…SYSTEM NOT FOUND. INSERT INSTALL DISC. DISC NOT FOUND. PLEASE CONFIRM DISC COVER IS CLOSED. READ ERROR. INSERT BOOT DISC AND PRESS ENTER. NO RESPONSE. SYSTEM MAY BE BUSY OR MELTING INTO SLAG. APPLICATION ERROR. SAVE YOUR WORK AND QUIT. YOU LOST EVERYTHING. WAY TO GO, GENIUS. WAITING FOR PROCESSORS. “404 computer hamsters not found.” THREAT LEVEL UPGRADED TO JELLY ROLL 1. DETONATION IMMINENT.
–Fracktail, the first boss in Super Paper Mario. Back story here.
Hello. We are a couple of software engineers from Seattle, currently rounding up a year-long sabbatical spent volunteering in various parts of the Global South. At different points during our year of volunteer work, we have been customers of both our own software (in development, end user, and administrative capacities) and that of other software publishers. It has been an excellent opportunity to get a little bit of distance from our day-to-day responsibilities and to reacquaint ourselves with software experiences from the user’s point of view. In the process, there have been many situations in which we have become very, very frustrated. Quite a few of these cases have involved extremely bad error UI, in which the error message or mode fails completely at communicating what has gone wrong and what must be done to correct it. In such cases, we have often had to resort to the internets for the answers, with varying success. Kenny has posted about a few of these experiences on his personal blog, and has received effusive notes of gratitude from other poor souls who encountered the same problems and were saved further headaches by his advice.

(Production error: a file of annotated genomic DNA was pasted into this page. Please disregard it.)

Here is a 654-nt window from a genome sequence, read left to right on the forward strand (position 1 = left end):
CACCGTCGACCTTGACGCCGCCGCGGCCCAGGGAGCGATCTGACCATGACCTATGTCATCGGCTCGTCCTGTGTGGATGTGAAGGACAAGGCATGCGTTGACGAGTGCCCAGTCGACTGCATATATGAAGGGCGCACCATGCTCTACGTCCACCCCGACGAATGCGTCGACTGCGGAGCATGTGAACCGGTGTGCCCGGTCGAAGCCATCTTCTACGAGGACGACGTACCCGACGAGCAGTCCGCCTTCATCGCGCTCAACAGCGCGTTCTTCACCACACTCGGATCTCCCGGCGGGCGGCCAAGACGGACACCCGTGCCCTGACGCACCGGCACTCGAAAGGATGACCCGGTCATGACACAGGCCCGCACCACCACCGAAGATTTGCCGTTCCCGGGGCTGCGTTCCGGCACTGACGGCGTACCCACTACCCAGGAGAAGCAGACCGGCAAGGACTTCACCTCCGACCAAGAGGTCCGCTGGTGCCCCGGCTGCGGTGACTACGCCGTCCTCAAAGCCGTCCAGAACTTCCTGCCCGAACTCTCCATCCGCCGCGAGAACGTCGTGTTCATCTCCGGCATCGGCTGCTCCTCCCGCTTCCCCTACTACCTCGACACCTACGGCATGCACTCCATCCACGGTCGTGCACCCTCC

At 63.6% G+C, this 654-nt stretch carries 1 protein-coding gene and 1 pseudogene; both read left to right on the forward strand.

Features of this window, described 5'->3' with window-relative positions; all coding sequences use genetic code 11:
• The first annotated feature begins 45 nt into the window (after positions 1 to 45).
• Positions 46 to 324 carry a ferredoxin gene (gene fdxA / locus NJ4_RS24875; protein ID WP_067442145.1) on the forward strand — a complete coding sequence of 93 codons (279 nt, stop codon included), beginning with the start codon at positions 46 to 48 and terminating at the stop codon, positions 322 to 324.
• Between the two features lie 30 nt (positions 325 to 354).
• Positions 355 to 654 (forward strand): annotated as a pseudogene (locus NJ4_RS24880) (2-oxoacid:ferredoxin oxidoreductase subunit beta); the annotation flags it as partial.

Thus the idea for this blog was born. We plan to post examples of egregious error messages and experiences, not only as a means to vent our frustration, but hopefully also as a resource for others who may encounter the same issues. In the process, we’ll poke a little fun at the authors of the software, who were doubtless under tight deadlines drowning in a sea of high-priority bugs, but we figure they deserve a bit of ribbing for failing to adequately appreciate or understand their end users.
Of course, it would be naive to believe that anyone can design programs – or users – that never fail. But we both firmly believe that most software developers, designers, and UI editors do not devote enough attention to how their software fails. Is it graceful, with a clear and actionable error message, whose instructions accurately identify the source and the remedy for the failure? Or does it leave the user frustrated and indignant, with large bruises on his forehead and dents in the wall from too much head banging?
On that note, I expect that we will also post examples of good error behavior from time to time. But not that often, since it’s less fun to post things we can’t make fun of.
We hope that you enjoy this blog, and we’d love to include your contributions. Check out the Submit an Error page for instructions on how to send us your favorite misleading error dialogs and exceptions. Bonus points will be awarded for relevant submissions that are not related to software.